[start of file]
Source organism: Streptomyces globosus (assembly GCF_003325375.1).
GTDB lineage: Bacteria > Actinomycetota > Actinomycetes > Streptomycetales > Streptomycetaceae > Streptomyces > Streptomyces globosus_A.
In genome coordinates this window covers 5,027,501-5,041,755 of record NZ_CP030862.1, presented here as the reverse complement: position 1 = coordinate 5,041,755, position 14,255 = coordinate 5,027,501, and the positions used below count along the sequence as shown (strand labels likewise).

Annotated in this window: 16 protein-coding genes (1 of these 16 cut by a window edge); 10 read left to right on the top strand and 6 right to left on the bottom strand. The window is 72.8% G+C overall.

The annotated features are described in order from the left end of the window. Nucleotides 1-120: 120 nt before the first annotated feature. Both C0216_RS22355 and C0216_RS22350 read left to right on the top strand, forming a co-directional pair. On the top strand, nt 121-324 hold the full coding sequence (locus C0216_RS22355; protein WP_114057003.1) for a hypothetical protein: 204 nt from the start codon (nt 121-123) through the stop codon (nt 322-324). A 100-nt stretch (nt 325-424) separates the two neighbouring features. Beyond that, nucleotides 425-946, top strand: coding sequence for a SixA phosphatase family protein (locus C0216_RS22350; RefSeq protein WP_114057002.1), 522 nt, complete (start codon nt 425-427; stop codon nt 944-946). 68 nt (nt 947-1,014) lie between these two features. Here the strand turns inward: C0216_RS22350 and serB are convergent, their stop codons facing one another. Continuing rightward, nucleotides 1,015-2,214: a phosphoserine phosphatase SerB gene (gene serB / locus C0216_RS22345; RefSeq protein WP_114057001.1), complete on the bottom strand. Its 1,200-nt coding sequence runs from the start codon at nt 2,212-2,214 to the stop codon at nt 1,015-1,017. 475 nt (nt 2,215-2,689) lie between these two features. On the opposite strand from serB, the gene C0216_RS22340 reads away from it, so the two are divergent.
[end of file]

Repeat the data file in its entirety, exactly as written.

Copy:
Source organism: Streptomyces globosus (assembly GCF_003325375.1).
GTDB lineage: Bacteria > Actinomycetota > Actinomycetes > Streptomycetales > Streptomycetaceae > Streptomyces > Streptomyces globosus_A.
In genome coordinates this window covers 5,027,501-5,041,755 of record NZ_CP030862.1, presented here as the reverse complement: position 1 = coordinate 5,041,755, position 14,255 = coordinate 5,027,501, and the positions used below count along the sequence as shown (strand labels likewise).

Annotated in this window: 16 protein-coding genes (1 of these 16 cut by a window edge); 10 read left to right on the top strand and 6 right to left on the bottom strand. The window is 72.8% G+C overall.

The annotated features are described in order from the left end of the window. Nucleotides 1-120: 120 nt before the first annotated feature. Both C0216_RS22355 and C0216_RS22350 read left to right on the top strand, forming a co-directional pair. On the top strand, nt 121-324 hold the full coding sequence (locus C0216_RS22355; protein WP_114057003.1) for a hypothetical protein: 204 nt from the start codon (nt 121-123) through the stop codon (nt 322-324). A 100-nt stretch (nt 325-424) separates the two neighbouring features. Beyond that, nucleotides 425-946, top strand: coding sequence for a SixA phosphatase family protein (locus C0216_RS22350; RefSeq protein WP_114057002.1), 522 nt, complete (start codon nt 425-427; stop codon nt 944-946). 68 nt (nt 947-1,014) lie between these two features. Here the strand turns inward: C0216_RS22350 and serB are convergent, their stop codons facing one another. Continuing rightward, nucleotides 1,015-2,214: a phosphoserine phosphatase SerB gene (gene serB / locus C0216_RS22345; RefSeq protein WP_114057001.1), complete on the bottom strand. Its 1,200-nt coding sequence runs from the start codon at nt 2,212-2,214 to the stop codon at nt 1,015-1,017. 475 nt (nt 2,215-2,689) lie between these two features. On the opposite strand from serB, the gene C0216_RS22340 reads away from it, so the two are divergent.